9. Persistently low tax revenue constrains the size of the budget and limit the government’s capacity to pursue social objectives. At 10.2 percent of GDP in 2016, tax revenues are among the lowest in the world, which limit the size of government and its spending capacity. As a result, social spending is also very low, even compared to countries with similar per capita income levels. Additionally, revenue to GDP ratios have been declining over the last few years, not least as a consequence of the political crisis in 2015. Given the government’s prudent fiscal policy, spending cuts have overcompensated for such declines and in particular public investment that has typically absorbed the brunt of the fiscal adjustment.

Figure 8.
Figure 8.

Revenue, Expenditure, and Social Spending

Citation: IMF Staff Country Reports 2016, 282; 10.5089/9781475531534.002.A002

10. Hence, in 2014 more than 20 percent of the population lived in extreme poverty while almost 60 percent were generally poor. The cumulative distribution of household per capita consumption below, based on the released 2014 ENCOVI microdata, shows that the per capita consumption of more than 20 percent of the population remained below the extreme poverty line (first from the left) and was below the general poverty line (second from the left) for about 60 percent of the population. At the same time, the distribution of per capita consumption in the second panel shows how most of the 40 percent of population confined between the two poverty lines are clustered just above extreme poverty as showed by the mode of the distribution approaching the extreme poverty line from the right. The third panel below presents annual households per capita consumption in quetzales by consumption deciles: the consumption of the first two and six deciles is lower than the extreme and general poverty lines respectively, consistently with Guatemala’s extreme poverty rate of 23 and the general poverty rate of 59 percent.

Figure 9.
Figure 9.

Consumption Distribution

Citation: IMF Staff Country Reports 2016, 282; 10.5089/9781475531534.002.A002

11. Meeting the SDG target of eradicating extreme poverty would require at least one percent of 2016 GDP, while halving total poverty starting from the most severe would require at least five percent. To quantify the size of the problem we estimated the average and total poverty gaps, namely the difference between the poverty lines and annual per capita consumption. Results show that the extreme poverty gap amounts to 1 percent of 2016 GDP, and the total poverty gap sums to about 7 percent. This means that meeting the SDG targets of eradicating extreme poverty and halving the number of people living in poverty would require at least 1 and 5 percent of GDP respectively. With respect to the latter target, we are assuming a static scenario in which the most severe poverty is eliminated first, i.e., the bottom three deciles or (4.8 millions) are lifted out of poverty first. This would be the notional annual cost of a perfect cash transfer program perfectly targeted to the poor and perfectly calibrated to exactly fill the per capita consumption gap of each household. In practice, of course, there is no such program: the cost of administration, and imperfect targeting (both in terms of beneficiaries and benefit amount), which crucially depend on the government administrative capacity, will need to be added to these lower bounds.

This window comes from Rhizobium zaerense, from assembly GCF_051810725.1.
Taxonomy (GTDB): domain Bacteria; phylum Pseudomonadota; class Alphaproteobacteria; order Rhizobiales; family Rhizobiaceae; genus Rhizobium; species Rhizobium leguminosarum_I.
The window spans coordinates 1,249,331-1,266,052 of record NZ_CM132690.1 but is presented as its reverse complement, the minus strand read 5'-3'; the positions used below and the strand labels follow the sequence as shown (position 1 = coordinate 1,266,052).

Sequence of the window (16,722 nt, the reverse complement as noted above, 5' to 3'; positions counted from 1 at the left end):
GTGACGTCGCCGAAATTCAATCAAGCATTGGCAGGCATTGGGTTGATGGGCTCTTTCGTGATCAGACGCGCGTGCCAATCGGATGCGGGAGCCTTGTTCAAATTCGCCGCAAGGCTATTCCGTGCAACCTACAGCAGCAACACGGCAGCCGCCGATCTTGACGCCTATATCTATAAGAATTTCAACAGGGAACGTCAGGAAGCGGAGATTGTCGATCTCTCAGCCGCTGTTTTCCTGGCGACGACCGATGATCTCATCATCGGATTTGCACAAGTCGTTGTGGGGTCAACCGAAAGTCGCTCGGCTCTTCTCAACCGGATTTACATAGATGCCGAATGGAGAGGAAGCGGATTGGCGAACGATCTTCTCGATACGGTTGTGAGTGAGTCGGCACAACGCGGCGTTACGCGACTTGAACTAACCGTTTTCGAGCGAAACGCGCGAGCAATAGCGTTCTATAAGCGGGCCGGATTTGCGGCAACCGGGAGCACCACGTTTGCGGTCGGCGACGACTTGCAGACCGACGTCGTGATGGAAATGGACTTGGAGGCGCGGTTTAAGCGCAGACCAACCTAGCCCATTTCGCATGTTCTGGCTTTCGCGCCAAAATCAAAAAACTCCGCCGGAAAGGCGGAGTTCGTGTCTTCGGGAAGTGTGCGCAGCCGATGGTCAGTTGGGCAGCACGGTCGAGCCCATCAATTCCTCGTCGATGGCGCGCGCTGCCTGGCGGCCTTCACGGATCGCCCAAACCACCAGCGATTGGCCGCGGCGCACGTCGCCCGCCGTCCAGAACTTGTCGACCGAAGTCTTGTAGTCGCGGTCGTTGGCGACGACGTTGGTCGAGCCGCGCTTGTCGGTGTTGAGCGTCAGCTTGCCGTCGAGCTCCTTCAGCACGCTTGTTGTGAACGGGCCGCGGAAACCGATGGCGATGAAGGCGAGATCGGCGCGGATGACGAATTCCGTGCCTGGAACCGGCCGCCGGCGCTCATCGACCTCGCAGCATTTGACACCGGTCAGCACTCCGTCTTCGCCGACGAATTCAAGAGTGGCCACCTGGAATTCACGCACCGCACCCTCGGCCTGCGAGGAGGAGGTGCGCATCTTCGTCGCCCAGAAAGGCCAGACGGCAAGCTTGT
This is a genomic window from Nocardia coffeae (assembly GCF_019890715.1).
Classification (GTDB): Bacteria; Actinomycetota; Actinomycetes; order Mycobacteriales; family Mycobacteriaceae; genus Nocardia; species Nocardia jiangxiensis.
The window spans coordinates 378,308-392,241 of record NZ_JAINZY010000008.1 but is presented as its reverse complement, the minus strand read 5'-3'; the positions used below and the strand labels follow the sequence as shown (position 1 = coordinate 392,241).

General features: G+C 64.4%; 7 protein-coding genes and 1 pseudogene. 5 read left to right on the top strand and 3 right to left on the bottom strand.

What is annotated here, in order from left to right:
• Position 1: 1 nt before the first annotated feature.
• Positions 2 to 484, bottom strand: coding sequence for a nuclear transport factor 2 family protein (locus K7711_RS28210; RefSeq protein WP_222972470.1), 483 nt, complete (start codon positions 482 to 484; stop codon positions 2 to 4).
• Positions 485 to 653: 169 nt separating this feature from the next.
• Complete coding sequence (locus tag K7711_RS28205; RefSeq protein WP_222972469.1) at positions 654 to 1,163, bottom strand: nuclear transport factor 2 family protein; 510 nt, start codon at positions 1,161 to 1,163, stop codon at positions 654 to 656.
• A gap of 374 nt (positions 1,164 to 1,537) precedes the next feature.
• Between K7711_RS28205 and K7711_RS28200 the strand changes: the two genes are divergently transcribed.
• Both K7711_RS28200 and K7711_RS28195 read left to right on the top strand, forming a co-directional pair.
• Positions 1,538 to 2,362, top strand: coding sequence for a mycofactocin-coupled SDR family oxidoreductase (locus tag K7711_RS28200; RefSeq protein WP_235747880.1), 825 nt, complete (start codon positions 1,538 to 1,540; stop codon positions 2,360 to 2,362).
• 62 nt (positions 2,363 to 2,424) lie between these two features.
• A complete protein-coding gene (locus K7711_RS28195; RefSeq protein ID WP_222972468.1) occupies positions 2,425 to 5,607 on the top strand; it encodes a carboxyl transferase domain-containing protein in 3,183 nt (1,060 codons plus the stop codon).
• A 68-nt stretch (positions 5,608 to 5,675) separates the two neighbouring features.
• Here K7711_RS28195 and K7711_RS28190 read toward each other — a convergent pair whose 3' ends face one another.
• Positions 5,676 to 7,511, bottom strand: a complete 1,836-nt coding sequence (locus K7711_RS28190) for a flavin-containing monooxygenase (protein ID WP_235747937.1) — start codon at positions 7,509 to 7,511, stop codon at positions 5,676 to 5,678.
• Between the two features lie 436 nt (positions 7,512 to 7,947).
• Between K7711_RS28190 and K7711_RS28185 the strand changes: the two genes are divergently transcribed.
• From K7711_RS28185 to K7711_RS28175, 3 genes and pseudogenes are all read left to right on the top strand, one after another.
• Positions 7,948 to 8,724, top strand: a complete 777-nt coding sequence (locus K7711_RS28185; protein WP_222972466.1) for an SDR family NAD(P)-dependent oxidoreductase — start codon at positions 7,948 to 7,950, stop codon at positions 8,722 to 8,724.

Figure 10.
Figure 10.

Poverty Gap by Income Deciles

Citation: IMF Staff Country Reports 2016, 282; 10.5089/9781475531534.002.A002

Fiscal Policy and Redistribution: Evidence from the Past

12. Previous incidence analyses suggest that fiscal policy in Guatemala had little redistributive effect. Based on the 2009/10 National Survey of Family Income and Expenditures, Cabrera and others (2014)10 find that the Gini coefficient for disposable income (after direct taxes and transfers) declined by a mere 0.005 points compared to the Gini for market income. When the monetized value of education and health services are incorporated, the decline is still a very small 0.024. Although direct taxes were somewhat progressive, consumption taxes were outright regressive, and inequality of post-fiscal income (after direct and consumption taxes and direct transfers) was the same as market income inequality. At the same time, consumption taxes were regressive enough to more than offset the benefit to the poor of progressive cash transfers, leaving post-fiscal poverty at higher rate than market income poverty.

13. Direct transfers were progressive, although too low to make a material difference. According to the same study, the poverty rate based on disposable income was lower than for net market income (after direct taxation) suggesting that spending on direct transfers was targeted to the groups with the highest incidence of poverty. At the time, the most relevant program, with a budget of 0.4 percent of GDP, was Mi Familia Progresa (MIFAPRO). Introduced in 2008, MIFAPRO provided conditional cash transfers for health and education to poor households with children and pregnant or breast feeding women. Although the average transfer was very small and not adjusted for the number of children in the household, as of January 2011 the program covered about a third of Guatemala’s total population, and 33 percent of the poor (UNDP).